Editions:  Austria · Denmark · France · Germany · Italy · Norway · Spain · Sweden · Switzerland

Government divided over phone data law

Share this article

Government divided over phone data law
Photo: DPA
14:54 CET+01:00
The German government is riven over whether telecom companies should be allowed to keep customers' data indefinitely. Critics say easier police access to data could have helped solve recently-revealed Neo-nazi murders.

German Justice Minister Sabine Leutheusser-Schnarrenberger is holding firm to her refusal to allow telecom companies to store IP addresses and phone records indefinitely, despite recent revelations about the state's failures to track down a far-right terrorist group calling itself the National Socialist Underground.

"Just looking at data storage is a completely narrow and false view of the matter," the minister argued on state radio station Deutschlandfunk Tuesday morning. "The mistakes and systemic flaws lie much, much deeper and further back."

The government's main coalition party the Christian Democratic Union (CDU) has been attempting to increase the police's access to telecom data, but junior coalition partner the Free Democratic Party (FDP), to which Leutheusser-Schnarrenberger belongs, has blocked all proposals that involve storing data for months on end and giving the police free access to it.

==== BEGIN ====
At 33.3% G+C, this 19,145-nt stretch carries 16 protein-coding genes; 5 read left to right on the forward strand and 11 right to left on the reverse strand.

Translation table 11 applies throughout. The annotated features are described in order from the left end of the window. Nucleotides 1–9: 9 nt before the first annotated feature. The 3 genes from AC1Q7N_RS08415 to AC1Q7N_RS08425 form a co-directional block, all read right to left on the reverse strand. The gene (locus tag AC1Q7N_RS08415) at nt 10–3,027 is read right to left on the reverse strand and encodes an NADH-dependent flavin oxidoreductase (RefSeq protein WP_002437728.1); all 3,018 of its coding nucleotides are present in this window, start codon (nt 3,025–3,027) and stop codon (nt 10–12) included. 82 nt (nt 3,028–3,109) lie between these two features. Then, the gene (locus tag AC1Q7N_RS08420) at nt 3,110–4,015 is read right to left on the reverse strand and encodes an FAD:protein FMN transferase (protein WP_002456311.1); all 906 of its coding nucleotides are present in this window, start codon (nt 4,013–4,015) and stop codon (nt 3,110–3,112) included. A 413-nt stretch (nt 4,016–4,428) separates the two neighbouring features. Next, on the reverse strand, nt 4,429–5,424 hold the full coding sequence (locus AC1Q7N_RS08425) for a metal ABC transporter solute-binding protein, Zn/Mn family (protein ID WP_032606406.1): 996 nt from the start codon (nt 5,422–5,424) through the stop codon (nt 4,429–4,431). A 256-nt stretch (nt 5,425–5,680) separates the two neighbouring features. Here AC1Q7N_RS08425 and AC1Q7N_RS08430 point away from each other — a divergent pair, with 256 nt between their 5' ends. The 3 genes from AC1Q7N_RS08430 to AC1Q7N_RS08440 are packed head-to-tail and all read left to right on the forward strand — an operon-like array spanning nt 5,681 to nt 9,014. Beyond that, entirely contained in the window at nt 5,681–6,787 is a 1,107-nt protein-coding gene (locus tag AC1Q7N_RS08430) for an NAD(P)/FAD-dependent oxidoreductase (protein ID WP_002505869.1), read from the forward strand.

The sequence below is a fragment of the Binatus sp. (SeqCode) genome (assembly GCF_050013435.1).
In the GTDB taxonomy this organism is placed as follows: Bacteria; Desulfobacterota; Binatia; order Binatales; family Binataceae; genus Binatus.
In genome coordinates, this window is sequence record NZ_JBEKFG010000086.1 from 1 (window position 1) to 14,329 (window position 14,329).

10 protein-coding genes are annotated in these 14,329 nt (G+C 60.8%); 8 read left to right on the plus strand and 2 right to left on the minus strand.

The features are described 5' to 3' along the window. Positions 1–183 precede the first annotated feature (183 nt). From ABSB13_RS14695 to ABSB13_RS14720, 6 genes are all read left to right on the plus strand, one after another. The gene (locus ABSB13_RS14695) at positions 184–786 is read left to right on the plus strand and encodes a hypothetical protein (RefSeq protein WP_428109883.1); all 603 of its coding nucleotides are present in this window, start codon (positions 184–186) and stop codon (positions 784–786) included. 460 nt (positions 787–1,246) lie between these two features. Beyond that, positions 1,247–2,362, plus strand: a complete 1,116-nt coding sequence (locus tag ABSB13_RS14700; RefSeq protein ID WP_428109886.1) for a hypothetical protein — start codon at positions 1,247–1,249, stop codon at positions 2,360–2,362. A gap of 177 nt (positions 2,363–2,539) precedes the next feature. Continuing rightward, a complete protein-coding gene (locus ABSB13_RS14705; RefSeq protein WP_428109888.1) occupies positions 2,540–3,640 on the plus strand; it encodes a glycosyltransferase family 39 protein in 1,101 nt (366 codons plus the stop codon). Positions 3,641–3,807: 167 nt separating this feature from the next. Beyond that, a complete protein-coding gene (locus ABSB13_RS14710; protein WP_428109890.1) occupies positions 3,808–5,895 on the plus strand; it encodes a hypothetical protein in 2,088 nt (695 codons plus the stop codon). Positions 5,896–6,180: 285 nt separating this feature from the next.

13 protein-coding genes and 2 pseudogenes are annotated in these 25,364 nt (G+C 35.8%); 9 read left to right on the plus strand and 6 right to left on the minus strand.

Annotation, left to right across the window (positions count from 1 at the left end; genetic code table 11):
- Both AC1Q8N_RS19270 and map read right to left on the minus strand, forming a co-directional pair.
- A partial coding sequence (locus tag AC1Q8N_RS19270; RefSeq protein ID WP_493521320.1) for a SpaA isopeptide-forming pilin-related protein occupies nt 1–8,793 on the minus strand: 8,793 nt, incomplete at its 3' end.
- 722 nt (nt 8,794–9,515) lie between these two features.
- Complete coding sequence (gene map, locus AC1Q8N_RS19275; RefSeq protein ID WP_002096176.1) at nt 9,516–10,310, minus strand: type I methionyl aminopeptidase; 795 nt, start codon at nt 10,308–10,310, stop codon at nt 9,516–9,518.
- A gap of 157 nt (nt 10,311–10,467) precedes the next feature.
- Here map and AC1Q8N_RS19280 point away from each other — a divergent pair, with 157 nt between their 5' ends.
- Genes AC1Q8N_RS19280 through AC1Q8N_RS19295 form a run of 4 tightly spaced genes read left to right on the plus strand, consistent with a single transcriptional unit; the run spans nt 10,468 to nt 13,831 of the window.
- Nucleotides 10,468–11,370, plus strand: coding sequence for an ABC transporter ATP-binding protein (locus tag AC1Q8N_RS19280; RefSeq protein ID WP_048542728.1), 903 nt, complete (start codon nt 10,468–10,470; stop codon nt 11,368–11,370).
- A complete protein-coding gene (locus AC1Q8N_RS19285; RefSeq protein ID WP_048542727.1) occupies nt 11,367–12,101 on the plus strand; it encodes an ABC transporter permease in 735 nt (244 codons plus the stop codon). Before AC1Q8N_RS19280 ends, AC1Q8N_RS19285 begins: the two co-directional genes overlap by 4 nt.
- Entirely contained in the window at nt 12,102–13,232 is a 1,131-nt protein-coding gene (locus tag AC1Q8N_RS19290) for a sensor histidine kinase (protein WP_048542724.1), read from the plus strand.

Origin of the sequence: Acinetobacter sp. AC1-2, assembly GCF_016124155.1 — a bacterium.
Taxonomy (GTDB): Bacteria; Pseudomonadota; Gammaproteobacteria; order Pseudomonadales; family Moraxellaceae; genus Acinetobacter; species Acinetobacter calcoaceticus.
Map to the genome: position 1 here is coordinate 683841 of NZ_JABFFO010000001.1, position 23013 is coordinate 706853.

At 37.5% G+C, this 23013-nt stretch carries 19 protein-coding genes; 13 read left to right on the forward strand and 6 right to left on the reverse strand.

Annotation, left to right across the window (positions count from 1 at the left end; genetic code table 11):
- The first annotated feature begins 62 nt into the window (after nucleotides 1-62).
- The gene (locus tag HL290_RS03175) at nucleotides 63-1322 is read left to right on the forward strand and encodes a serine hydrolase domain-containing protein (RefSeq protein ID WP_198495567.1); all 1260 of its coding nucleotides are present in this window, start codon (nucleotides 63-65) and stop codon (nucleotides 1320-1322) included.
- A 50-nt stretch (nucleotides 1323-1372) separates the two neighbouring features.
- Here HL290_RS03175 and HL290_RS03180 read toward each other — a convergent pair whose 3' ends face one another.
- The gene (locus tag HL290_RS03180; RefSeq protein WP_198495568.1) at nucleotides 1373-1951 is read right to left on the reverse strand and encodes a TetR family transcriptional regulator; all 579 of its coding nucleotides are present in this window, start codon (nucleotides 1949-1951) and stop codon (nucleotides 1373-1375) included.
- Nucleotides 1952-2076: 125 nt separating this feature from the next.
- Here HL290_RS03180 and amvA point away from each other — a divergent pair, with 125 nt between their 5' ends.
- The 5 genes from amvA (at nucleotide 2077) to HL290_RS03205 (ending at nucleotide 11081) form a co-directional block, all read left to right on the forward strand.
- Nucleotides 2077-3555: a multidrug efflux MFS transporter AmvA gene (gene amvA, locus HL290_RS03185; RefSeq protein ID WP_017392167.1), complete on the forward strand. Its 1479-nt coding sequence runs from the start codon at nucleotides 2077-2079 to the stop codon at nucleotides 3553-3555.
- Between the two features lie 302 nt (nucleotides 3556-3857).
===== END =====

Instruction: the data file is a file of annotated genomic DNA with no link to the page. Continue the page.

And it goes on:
Leutheusser-Schnarrenberger's compromise is to allow the police access to telecom data only in the case of concrete evidence.

"In a case like this, where there is suspicion of far-right extremism, the police could use necessary data," she said. "On the other hand it would of course protect fundamental rights much better than if I just store all the communications data of 82 million people for six months."

Jörg Ziercke, head of the German federal police, warned recently that without giving police more access, it could become impossible to track down criminal networks that are using the internet.

A European Union deadline for Germany to find a compromise runs out on Tuesday, meaning Germany may face penalties from the EU for failure comply with a directive.

The Local/bk

Get notified about breaking news on The Local

Share this article

The Local is not responsible for content posted by users.
Become a Member or sign-in to leave a comment.

From our sponsors

Why Europe's top talent still flocks to London

London has always had a certain allure that pulls in entrepreneurs from near and far. As one of the world's most connected cities, a top financial centre and a multicultural melting pot, countless professionals from Europe and beyond are drawn to London like moths to a flame.